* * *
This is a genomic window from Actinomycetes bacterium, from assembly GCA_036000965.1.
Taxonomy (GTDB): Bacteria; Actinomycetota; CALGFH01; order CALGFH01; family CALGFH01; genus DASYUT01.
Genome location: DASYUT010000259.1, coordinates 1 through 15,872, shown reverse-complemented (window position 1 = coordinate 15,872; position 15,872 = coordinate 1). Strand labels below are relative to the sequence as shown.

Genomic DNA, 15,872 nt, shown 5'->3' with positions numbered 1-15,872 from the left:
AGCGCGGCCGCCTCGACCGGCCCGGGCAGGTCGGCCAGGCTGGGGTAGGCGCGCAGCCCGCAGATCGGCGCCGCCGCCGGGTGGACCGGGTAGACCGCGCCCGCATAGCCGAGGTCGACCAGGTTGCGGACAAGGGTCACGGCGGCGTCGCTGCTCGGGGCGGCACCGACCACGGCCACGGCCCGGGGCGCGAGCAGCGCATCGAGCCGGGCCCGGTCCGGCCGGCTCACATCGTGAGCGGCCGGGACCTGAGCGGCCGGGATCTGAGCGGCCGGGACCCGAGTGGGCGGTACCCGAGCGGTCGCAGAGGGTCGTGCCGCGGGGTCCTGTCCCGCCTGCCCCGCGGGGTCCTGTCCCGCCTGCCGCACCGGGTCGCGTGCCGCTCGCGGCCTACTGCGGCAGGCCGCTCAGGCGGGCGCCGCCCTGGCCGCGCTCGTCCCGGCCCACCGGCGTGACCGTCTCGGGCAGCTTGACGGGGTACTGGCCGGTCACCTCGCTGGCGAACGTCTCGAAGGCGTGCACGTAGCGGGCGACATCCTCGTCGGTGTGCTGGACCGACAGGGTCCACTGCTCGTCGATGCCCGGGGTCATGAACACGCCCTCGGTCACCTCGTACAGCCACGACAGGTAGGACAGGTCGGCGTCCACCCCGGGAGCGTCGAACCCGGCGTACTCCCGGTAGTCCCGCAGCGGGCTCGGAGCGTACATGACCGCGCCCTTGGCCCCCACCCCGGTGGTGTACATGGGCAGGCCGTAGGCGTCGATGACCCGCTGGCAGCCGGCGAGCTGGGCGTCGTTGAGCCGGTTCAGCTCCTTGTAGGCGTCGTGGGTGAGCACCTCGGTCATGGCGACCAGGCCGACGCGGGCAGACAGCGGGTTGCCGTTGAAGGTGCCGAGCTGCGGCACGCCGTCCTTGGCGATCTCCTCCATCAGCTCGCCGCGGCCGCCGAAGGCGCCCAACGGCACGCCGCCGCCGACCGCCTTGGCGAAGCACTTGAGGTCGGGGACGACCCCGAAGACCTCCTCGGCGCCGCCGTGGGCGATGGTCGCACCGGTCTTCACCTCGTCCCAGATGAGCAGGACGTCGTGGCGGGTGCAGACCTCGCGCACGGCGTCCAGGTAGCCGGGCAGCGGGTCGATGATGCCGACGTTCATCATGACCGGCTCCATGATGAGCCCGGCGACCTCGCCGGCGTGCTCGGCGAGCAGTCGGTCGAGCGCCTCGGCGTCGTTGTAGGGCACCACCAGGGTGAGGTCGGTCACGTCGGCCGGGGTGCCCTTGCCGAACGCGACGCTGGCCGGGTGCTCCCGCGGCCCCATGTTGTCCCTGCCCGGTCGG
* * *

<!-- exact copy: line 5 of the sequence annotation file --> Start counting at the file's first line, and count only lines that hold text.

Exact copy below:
AGCGCGGCCGCCTCGACCGGCCCGGGCAGGTCGGCCAGGCTGGGGTAGGCGCGCAGCCCGCAGATCGGCGCCGCCGCCGGGTGGACCGGGTAGACCGCGCCCGCATAGCCGAGGTCGACCAGGTTGCGGACAAGGGTCACGGCGGCGTCGCTGCTCGGGGCGGCACCGACCACGGCCACGGCCCGGGGCGCGAGCAGCGCATCGAGCCGGGCCCGGTCCGGCCGGCTCACATCGTGAGCGGCCGGGACCTGAGCGGCCGGGATCTGAGCGGCCGGGACCCGAGTGGGCGGTACCCGAGCGGTCGCAGAGGGTCGTGCCGCGGGGTCCTGTCCCGCCTGCCCCGCGGGGTCCTGTCCCGCCTGCCGCACCGGGTCGCGTGCCGCTCGCGGCCTACTGCGGCAGGCCGCTCAGGCGGGCGCCGCCCTGGCCGCGCTCGTCCCGGCCCACCGGCGTGACCGTCTCGGGCAGCTTGACGGGGTACTGGCCGGTCACCTCGCTGGCGAACGTCTCGAAGGCGTGCACGTAGCGGGCGACATCCTCGTCGGTGTGCTGGACCGACAGGGTCCACTGCTCGTCGATGCCCGGGGTCATGAACACGCCCTCGGTCACCTCGTACAGCCACGACAGGTAGGACAGGTCGGCGTCCACCCCGGGAGCGTCGAACCCGGCGTACTCCCGGTAGTCCCGCAGCGGGCTCGGAGCGTACATGACCGCGCCCTTGGCCCCCACCCCGGTGGTGTACATGGGCAGGCCGTAGGCGTCGATGACCCGCTGGCAGCCGGCGAGCTGGGCGTCGTTGAGCCGGTTCAGCTCCTTGTAGGCGTCGTGGGTGAGCACCTCGGTCATGGCGACCAGGCCGACGCGGGCAGACAGCGGGTTGCCGTTGAAGGTGCCGAGCTGCGGCACGCCGTCCTTGGCGATCTCCTCCATCAGCTCGCCGCGGCCGCCGAAGGCGCCCAACGGCACGCCGCCGCCGACCGCCTTGGCGAAGCACTTGAGGTCGGGGACGACCCCGAAGACCTCCTCGGCGCCGCCGTGGGCGATGGTCGCACCGGTCTTCACCTCGTCCCAGATGAGCAGGACGTCGTGGCGGGTGCAGACCTCGCGCACGGCGTCCAGGTAGCCGGGCAGCGGGTCGATGATGCCGACGTTCATCATGACCGGCTCCATGATGAGCCCGGCGACCTCGCCGGCGTGCTCGGCGAGCAGTCGGTCGAGCGCCTCGGCGTCGTTGTAGGGCACCACCAGGGTGAGGTCGGTCACGTCGGCCGGGGTGCCCTTGCCGAACGCGACGCTGGCCGGGTGCTCCCGCGGCCCCATGTTGTCCCTGCCCGGTCGG